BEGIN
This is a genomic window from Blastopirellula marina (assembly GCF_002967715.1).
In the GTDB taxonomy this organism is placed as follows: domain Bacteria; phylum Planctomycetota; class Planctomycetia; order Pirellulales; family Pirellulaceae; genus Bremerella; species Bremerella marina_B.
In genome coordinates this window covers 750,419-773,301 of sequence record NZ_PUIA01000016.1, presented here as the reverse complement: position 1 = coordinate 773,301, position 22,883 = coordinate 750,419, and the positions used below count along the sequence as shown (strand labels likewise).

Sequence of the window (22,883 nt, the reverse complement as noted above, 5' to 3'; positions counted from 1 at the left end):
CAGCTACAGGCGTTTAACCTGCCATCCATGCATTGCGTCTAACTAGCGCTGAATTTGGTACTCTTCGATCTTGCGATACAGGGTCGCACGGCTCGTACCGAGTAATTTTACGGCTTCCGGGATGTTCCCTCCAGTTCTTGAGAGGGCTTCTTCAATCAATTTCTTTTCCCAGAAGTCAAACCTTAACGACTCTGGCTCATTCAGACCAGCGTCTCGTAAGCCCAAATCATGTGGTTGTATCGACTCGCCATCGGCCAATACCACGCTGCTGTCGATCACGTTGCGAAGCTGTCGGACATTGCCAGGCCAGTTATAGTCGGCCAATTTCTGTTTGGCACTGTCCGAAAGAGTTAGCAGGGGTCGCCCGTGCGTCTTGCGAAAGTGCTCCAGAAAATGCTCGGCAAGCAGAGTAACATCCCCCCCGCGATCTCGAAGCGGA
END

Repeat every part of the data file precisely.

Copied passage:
This is a genomic window from Blastopirellula marina (assembly GCF_002967715.1).
In the GTDB taxonomy this organism is placed as follows: domain Bacteria; phylum Planctomycetota; class Planctomycetia; order Pirellulales; family Pirellulaceae; genus Bremerella; species Bremerella marina_B.
In genome coordinates this window covers 750,419-773,301 of sequence record NZ_PUIA01000016.1, presented here as the reverse complement: position 1 = coordinate 773,301, position 22,883 = coordinate 750,419, and the positions used below count along the sequence as shown (strand labels likewise).

Sequence of the window (22,883 nt, the reverse complement as noted above, 5' to 3'; positions counted from 1 at the left end):
CAGCTACAGGCGTTTAACCTGCCATCCATGCATTGCGTCTAACTAGCGCTGAATTTGGTACTCTTCGATCTTGCGATACAGGGTCGCACGGCTCGTACCGAGTAATTTTACGGCTTCCGGGATGTTCCCTCCAGTTCTTGAGAGGGCTTCTTCAATCAATTTCTTTTCCCAGAAGTCAAACCTTAACGACTCTGGCTCATTCAGACCAGCGTCTCGTAAGCCCAAATCATGTGGTTGTATCGACTCGCCATCGGCCAATACCACGCTGCTGTCGATCACGTTGCGAAGCTGTCGGACATTGCCAGGCCAGTTATAGTCGGCCAATTTCTGTTTGGCACTGTCCGAAAGAGTTAGCAGGGGTCGCCCGTGCGTCTTGCGAAAGTGCTCCAGAAAATGCTCGGCAAGCAGAGTAACATCCCCCCCGCGATCTCGAAGCGGA